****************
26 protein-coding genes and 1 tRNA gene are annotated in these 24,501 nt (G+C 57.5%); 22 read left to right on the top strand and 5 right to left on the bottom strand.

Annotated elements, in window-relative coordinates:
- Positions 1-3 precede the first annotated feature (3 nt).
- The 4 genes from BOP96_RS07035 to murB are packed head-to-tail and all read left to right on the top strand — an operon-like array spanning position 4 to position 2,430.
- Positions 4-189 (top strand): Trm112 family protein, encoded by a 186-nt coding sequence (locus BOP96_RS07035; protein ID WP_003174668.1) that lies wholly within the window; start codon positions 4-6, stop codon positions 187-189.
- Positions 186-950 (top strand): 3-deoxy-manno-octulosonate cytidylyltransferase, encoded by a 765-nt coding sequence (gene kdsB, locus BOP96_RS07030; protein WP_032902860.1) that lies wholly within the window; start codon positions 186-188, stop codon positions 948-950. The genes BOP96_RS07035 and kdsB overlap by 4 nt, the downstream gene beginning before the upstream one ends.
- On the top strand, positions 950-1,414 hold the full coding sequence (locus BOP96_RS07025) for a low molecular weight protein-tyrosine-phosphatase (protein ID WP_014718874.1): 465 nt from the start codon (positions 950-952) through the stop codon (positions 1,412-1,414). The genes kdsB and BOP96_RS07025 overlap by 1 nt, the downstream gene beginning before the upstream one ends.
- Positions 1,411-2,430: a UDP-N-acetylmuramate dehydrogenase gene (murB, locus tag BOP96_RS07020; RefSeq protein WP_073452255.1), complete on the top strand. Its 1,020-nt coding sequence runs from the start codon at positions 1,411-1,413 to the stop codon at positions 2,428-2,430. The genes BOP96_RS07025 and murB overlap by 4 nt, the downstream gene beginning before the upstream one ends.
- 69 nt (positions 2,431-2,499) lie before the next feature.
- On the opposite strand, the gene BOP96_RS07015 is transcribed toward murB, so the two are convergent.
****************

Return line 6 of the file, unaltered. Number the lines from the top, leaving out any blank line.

- Positions 186-950 (top strand): 3-deoxy-manno-octulosonate cytidylyltransferase, encoded by a 765-nt coding sequence (gene kdsB, locus BOP96_RS07030; protein WP_032902860.1) that lies wholly within the window; start codon positions 186-188, stop codon positions 948-950. The genes BOP96_RS07035 and kdsB overlap by 4 nt, the downstream gene beginning before the upstream one ends.